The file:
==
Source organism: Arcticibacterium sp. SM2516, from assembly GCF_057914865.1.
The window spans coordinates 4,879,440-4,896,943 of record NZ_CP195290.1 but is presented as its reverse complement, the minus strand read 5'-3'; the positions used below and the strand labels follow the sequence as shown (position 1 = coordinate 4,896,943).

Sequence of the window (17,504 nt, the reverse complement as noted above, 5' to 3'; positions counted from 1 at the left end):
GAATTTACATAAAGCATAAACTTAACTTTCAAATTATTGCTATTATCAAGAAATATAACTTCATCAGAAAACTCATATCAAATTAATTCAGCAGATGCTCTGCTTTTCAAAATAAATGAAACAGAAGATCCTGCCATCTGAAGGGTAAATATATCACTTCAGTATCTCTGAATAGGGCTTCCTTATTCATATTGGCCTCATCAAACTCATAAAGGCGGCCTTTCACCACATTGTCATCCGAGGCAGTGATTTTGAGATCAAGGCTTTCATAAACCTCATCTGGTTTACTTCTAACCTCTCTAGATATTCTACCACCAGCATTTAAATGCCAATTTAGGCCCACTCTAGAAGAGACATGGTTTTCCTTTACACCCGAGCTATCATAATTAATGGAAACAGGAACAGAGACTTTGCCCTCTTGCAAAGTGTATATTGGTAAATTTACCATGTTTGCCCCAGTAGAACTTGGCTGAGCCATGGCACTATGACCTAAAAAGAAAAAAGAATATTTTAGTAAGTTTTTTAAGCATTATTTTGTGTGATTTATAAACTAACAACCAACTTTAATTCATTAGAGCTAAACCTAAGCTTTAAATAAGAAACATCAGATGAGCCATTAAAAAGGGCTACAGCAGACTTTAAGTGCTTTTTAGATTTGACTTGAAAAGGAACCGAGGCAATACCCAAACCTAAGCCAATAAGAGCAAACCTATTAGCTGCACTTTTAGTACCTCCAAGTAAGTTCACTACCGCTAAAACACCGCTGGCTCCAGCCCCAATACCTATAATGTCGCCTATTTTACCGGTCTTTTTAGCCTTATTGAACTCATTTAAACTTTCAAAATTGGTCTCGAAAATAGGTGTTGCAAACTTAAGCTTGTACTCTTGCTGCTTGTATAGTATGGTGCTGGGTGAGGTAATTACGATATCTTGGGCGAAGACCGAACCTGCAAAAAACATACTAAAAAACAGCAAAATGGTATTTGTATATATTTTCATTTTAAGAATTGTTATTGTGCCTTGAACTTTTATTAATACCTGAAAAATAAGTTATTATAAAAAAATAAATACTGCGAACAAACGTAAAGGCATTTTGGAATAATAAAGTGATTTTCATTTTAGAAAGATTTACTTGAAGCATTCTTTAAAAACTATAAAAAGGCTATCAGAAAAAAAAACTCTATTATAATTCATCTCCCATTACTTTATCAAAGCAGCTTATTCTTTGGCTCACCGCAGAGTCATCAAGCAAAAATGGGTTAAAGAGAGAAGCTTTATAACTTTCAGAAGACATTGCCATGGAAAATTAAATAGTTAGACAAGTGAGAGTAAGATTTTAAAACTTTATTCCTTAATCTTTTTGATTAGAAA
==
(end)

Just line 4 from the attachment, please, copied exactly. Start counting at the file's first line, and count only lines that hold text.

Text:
GAATTTACATAAAGCATAAACTTAACTTTCAAATTATTGCTATTATCAAGAAATATAACTTCATCAGAAAACTCATATCAAATTAATTCAGCAGATGCTCTGCTTTTCAAAATAAATGAAACAGAAGATCCTGCCATCTGAAGGGTAAATATATCACTTCAGTATCTCTGAATAGGGCTTCCTTATTCATATTGGCCTCATCAAACTCATAAAGGCGGCCTTTCACCACATTGTCATCCGAGGCAGTGATTTTGAGATCAAGGCTTTCATAAACCTCATCTGGTTTACTTCTAACCTCTCTAGATATTCTACCACCAGCATTTAAATGCCAATTTAGGCCCACTCTAGAAGAGACATGGTTTTCCTTTACACCCGAGCTATCATAATTAATGGAAACAGGAACAGAGACTTTGCCCTCTTGCAAAGTGTATATTGGTAAATTTACCATGTTTGCCCCAGTAGAACTTGGCTGAGCCATGGCACTATGACCTAAAAAGAAAAAAGAATATTTTAGTAAGTTTTTTAAGCATTATTTTGTGTGATTTATAAACTAACAACCAACTTTAATTCATTAGAGCTAAACCTAAGCTTTAAATAAGAAACATCAGATGAGCCATTAAAAAGGGCTACAGCAGACTTTAAGTGCTTTTTAGATTTGACTTGAAAAGGAACCGAGGCAATACCCAAACCTAAGCCAATAAGAGCAAACCTATTAGCTGCACTTTTAGTACCTCCAAGTAAGTTCACTACCGCTAAAACACCGCTGGCTCCAGCCCCAATACCTATAATGTCGCCTATTTTACCGGTCTTTTTAGCCTTATTGAACTCATTTAAACTTTCAAAATTGGTCTCGAAAATAGGTGTTGCAAACTTAAGCTTGTACTCTTGCTGCTTGTATAGTATGGTGCTGGGTGAGGTAATTACGATATCTTGGGCGAAGACCGAACCTGCAAAAAACATACTAAAAAACAGCAAAATGGTATTTGTATATATTTTCATTTTAAGAATTGTTATTGTGCCTTGAACTTTTATTAATACCTGAAAAATAAGTTATTATAAAAAAATAAATACTGCGAACAAACGTAAAGGCATTTTGGAATAATAAAGTGATTTTCATTTTAGAAAGATTTACTTGAAGCATTCTTTAAAAACTATAAAAAGGCTATCAGAAAAAAAAACTCTATTATAATTCATCTCCCATTACTTTATCAAAGCAGCTTATTCTTTGGCTCACCGCAGAGTCATCAAGCAAAAATGGGTTAAAGAGAGAAGCTTTATAACTTTCAGAAGACATTGCCATGGAAAATTAAATAGTTAGACAAGTGAGAGTAAGATTTTAAAACTTTATTCCTTAATCTTTTTGATTAGAAA